I remember seeing a research paper over 12 years ago describing exactly this concept.
Hugh Pickens writes "Discover Magazine reports that despite the average person shaking hands nearly 15,000 times in a lifetime, one in five (19 per cent) admit they hate the act of the handshake and are unsure how to do it properly, regularly making a handshake faux pas such as having sweaty palms, squeezing too hard or holding on too long while over half the population (56 per cent) say they have been on the receiving end of an unpleasant handshake experience in the past month alone. But help is at hand as scientists have developed a mathematical equation for the perfect handshake taking into account the twelve primary measures needed to convey respect and trust to the recipient. The research was performed at the behest of Chevrolet as part of a handshake training guide for its staff and is meant to offer peace of mind and reassurance to its customers. A full guide to the perfect handshake is available on Flickr."
shmG writes "As the US moves to reduce dependence on oil, the nuclear industry is looking to expand, with new designs making their way through the regulatory process. No less than three new configurations for nuclear power are being considered for licensing by the US Nuclear Regulatory Commission. The first of them could be generating power in Georgia by 2016."
jerryjamesstone writes "Everybody is into rail these days; it is the greenest way to get around next to a bike. Leonid Mulyanchik has been into it for years since before the Berlin Wall fell, since before the first Macintosh, building his own private underground Metro railway system. English-Russia says that he has been doing it with his pension, that it is all legal and approved and that he is still at it. Gizmodo calls it 'Partly the traditional, inspiring, one man against all odds type of persistence, but more the obsessive, borderline insane persistence.'" Update: 06/02 07:33 GMT by T : And if you're the type to visit Burning Man, you can actually ride a home-made monorail this summer, too.
Stoobalou writes "Blizzard co-founder Frank Pearce reckons that fighting piracy with DRM is a losing battle. His company — which is responsible for one of the biggest video games of all time, the addictive online fantasy role player World of Warcraft — is to release StarCraft 2 on July 27, and Pearce has told Videogamer that the title won't be hobbled with the kind of crazy copy protection schemes that have made Ubisoft very unpopular in gaming circles of late. StarCraft 2 will require a single online activation using the company's Battle.net servers, after which players will be allowed to play the single-player game to their hearts' content, without being forced to have a persistent Internet connection."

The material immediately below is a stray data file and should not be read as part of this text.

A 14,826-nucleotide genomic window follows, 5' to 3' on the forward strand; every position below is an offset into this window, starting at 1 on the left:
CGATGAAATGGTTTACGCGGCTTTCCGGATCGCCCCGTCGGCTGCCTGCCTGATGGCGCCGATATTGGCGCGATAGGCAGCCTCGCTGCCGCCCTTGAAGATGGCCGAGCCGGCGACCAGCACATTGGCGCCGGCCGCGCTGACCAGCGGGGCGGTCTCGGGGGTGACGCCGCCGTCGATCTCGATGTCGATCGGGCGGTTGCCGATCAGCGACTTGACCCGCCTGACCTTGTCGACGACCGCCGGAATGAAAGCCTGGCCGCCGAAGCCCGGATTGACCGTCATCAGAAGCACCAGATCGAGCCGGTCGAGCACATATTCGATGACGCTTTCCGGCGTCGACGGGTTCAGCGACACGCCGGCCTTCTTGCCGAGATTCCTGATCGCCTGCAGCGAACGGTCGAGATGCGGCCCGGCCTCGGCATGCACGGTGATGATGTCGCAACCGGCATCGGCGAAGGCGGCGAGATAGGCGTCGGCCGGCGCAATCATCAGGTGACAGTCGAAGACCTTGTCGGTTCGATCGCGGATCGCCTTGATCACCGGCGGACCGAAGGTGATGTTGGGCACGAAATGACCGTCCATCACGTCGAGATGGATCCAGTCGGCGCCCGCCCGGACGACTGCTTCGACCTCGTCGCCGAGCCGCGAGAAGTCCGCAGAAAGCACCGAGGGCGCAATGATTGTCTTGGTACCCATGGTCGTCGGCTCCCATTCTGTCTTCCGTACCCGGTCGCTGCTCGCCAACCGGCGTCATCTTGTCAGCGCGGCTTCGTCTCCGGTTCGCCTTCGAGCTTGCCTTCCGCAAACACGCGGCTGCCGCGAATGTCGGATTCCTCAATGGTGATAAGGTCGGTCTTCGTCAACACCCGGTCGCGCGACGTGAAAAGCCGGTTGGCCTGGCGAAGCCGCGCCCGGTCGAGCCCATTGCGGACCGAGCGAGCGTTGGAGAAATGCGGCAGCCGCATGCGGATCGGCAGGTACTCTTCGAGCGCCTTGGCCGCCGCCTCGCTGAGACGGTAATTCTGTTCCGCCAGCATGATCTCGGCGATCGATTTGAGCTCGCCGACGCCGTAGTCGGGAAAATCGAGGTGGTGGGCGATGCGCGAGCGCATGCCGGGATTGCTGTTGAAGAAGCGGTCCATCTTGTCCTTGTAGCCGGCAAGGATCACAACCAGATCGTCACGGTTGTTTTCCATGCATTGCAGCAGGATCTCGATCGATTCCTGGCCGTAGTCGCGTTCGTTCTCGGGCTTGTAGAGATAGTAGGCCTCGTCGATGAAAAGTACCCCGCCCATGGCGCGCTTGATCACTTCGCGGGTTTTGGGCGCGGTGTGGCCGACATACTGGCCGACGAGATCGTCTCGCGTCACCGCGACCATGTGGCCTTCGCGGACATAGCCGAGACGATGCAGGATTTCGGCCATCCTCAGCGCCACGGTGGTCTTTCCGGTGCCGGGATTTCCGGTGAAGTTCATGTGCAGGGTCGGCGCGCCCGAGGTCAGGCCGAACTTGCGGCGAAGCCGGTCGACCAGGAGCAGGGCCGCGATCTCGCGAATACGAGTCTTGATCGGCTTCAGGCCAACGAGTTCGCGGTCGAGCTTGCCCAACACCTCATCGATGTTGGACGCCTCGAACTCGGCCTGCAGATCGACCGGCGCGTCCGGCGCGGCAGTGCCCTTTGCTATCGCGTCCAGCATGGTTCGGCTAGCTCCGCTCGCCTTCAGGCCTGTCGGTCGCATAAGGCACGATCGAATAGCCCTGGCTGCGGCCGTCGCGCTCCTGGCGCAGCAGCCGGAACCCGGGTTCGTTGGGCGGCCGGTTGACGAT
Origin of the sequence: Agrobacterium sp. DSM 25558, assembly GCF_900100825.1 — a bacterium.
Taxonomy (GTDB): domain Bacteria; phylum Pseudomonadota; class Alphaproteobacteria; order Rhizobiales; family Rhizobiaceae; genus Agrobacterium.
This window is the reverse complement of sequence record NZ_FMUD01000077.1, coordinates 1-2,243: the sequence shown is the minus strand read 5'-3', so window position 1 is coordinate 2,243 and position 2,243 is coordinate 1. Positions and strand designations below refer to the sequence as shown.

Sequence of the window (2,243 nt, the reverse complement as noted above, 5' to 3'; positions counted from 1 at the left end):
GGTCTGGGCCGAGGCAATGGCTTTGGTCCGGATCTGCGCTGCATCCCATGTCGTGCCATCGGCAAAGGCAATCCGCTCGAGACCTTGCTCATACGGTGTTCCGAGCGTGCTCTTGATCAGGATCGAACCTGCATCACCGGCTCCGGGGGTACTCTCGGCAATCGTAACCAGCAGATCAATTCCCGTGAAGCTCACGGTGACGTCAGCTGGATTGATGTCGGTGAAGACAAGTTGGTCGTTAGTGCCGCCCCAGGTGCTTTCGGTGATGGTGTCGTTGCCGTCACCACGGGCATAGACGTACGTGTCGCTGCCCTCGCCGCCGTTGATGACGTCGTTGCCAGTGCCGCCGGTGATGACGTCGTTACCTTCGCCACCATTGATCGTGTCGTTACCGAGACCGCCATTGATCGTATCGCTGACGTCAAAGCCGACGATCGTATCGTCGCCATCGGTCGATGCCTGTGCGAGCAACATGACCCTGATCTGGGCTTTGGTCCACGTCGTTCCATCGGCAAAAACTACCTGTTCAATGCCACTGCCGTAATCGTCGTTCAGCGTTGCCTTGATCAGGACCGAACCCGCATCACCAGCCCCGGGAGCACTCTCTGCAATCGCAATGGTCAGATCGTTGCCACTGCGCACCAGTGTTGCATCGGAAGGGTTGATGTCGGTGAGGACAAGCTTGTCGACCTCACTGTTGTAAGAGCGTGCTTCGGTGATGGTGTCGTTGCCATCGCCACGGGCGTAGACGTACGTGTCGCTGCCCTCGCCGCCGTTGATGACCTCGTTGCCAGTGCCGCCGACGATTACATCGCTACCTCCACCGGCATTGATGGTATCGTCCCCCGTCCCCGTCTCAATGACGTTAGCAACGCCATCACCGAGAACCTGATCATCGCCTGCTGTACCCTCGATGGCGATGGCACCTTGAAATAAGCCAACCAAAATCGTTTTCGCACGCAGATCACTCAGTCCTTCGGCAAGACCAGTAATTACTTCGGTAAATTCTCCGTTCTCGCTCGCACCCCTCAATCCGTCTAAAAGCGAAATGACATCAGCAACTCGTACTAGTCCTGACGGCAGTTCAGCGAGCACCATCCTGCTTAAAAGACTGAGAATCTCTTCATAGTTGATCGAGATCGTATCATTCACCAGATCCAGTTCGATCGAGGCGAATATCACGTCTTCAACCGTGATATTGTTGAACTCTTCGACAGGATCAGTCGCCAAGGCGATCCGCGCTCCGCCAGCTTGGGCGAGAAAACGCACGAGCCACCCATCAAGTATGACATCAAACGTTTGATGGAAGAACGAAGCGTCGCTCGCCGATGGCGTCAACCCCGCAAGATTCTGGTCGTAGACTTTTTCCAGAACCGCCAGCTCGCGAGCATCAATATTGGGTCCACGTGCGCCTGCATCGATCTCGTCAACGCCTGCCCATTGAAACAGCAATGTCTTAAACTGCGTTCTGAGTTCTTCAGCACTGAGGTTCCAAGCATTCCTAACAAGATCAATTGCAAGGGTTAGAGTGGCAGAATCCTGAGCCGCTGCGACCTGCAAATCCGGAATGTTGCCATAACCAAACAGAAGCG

Roland Piquepaille writes "Scientific American reports that Xcel Energy, a Minneapolis-based utility company, has started to test a new technology to store wind energy in batteries. The company is currently trying it in a 1,100 megawatt facility of wind turbines in Southern Minnesota. The company started this effort because 'the wind doesn't always blow and, even worse, it often blows strongest when people aren't using much electricity, like late at night.' It has received a $1 million grant from Minnesota's Renewable Development Fund and the energy plant should be operational (PDF) in the first quarter of 2009. If this project is successful, the utility expects to deploy many more energy plants before 2020 to avoid more polluting energy sources."
Earlier this week, news surfaced that some savvy modders of Valve's Left 4 Dead were able to find a way to enable console commands (meant for the PC version) in the Xbox 360 version of the game. This allowed players to increase the size of their character models to ridiculous proportions, spawn unlimited weapons for themselves (or unlimited enemies for other, unsuspecting players), and go around the map deleting objects as they saw fit. A video posted on YouTube showed how to enable the commands. Valve reacted swiftly to the issues, releasing a patch to disable access to the commands a few days later. Several readers have pointed out another exploit-related story which broke recently; in EVE Online, a bug that was reported and went un-patched for four years has recently come to light, apparently responsible for the fraudulent creation of trillions of ISK, the game's currency. An anonymous reader says that (illegitimate) sales of ISK between players and farmers run on the order of $35 per 450 million ISK.
An anonymous reader writes "Five years after the controversial Sarbanes-Oxley Act was enacted to prevent Enron-like scandals, the law's financial control requirements are having myriad impacts: large companies have cleaned up their accounting, but at great cost; foreign businesses are dropping out of U.S. stock exchanges to avoid SOX requirements; and many small public companies are scrambling to meet a crucial compliance deadline in December. http://www.networkworld.com/news/2007/072607-sox.
No discussion of Roundabouts would be complete without mentioning The Magic Roundabout